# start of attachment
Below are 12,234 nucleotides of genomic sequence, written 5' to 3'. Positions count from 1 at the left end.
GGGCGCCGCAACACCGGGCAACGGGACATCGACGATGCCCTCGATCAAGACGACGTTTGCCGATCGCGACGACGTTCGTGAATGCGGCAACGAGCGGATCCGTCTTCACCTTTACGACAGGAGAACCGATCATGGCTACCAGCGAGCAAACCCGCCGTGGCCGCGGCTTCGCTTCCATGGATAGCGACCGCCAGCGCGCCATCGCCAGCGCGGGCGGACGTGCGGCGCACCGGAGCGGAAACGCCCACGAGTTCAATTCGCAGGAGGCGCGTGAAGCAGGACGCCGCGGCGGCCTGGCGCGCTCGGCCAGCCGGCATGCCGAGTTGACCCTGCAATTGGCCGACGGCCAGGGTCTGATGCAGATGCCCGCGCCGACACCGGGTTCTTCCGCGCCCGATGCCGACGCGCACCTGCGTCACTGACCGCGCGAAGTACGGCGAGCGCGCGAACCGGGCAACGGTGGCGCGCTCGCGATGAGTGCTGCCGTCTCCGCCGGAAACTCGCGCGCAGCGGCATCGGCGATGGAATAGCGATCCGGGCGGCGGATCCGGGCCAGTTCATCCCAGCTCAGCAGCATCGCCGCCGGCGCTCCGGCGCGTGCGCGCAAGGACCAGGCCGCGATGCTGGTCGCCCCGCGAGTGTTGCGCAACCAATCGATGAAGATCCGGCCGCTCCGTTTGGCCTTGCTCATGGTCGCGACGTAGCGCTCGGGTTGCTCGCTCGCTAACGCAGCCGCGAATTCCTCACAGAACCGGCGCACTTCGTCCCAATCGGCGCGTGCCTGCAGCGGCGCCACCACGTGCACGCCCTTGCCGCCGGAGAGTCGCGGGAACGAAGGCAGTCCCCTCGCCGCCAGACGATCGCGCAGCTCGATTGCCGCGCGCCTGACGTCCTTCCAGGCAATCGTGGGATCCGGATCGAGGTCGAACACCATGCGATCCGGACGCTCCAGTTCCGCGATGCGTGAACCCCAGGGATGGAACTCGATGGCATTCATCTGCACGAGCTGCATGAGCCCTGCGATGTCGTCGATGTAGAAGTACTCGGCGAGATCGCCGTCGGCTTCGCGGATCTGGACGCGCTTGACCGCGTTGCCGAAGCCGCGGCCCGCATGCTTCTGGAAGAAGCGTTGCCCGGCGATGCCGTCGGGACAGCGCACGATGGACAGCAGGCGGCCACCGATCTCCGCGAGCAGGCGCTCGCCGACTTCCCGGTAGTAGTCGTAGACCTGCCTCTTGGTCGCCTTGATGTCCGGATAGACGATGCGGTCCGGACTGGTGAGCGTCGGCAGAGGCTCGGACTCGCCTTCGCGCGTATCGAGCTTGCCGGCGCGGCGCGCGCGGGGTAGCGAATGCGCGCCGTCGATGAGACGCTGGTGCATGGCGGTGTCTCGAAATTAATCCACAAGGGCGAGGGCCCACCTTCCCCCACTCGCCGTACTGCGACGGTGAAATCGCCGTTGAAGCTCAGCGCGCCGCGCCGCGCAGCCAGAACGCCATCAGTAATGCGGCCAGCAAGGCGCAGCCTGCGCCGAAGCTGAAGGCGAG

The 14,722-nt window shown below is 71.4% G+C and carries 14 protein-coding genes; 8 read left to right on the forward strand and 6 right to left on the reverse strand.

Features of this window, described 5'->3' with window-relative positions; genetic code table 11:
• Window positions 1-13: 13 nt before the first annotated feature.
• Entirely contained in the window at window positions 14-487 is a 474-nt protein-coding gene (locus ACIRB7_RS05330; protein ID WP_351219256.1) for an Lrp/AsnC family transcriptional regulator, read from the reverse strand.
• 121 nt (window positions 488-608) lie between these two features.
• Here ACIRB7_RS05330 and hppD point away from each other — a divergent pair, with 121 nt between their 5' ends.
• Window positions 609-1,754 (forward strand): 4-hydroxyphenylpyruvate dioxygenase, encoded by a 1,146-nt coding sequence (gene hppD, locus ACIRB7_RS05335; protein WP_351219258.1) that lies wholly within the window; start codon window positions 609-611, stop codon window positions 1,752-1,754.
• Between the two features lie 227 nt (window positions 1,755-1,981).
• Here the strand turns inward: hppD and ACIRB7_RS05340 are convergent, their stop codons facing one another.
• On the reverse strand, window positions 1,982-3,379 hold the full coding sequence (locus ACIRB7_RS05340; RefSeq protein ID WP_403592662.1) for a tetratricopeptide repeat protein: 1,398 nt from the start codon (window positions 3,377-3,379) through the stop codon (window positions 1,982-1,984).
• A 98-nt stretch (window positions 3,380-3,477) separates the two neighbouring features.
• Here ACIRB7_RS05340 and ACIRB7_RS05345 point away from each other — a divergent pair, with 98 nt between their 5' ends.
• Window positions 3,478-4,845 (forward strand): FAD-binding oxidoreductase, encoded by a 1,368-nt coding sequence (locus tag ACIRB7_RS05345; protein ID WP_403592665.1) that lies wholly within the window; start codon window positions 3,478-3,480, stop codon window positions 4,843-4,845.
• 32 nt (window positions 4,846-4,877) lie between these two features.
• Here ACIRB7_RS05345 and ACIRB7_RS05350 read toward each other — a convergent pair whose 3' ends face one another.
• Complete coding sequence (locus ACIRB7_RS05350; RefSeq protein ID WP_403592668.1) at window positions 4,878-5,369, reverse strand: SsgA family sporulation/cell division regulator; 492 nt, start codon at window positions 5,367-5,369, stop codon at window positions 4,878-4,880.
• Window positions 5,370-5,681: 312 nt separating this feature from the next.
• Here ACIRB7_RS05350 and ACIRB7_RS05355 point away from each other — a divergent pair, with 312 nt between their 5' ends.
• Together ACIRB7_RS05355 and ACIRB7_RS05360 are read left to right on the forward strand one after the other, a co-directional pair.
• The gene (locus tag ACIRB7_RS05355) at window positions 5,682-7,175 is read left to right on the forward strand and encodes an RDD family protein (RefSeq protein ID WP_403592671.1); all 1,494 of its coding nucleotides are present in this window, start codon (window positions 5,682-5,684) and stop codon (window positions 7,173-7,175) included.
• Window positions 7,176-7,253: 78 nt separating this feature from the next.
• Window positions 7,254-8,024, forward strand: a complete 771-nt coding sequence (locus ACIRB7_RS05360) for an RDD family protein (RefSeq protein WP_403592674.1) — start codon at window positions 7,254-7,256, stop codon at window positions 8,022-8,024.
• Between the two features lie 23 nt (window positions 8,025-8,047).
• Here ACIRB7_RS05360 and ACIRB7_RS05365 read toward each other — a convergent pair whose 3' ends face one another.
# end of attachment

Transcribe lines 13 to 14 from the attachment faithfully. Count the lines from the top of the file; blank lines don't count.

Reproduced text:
• A 98-nt stretch (window positions 3,380-3,477) separates the two neighbouring features.
• Here ACIRB7_RS05340 and ACIRB7_RS05345 point away from each other — a divergent pair, with 98 nt between their 5' ends.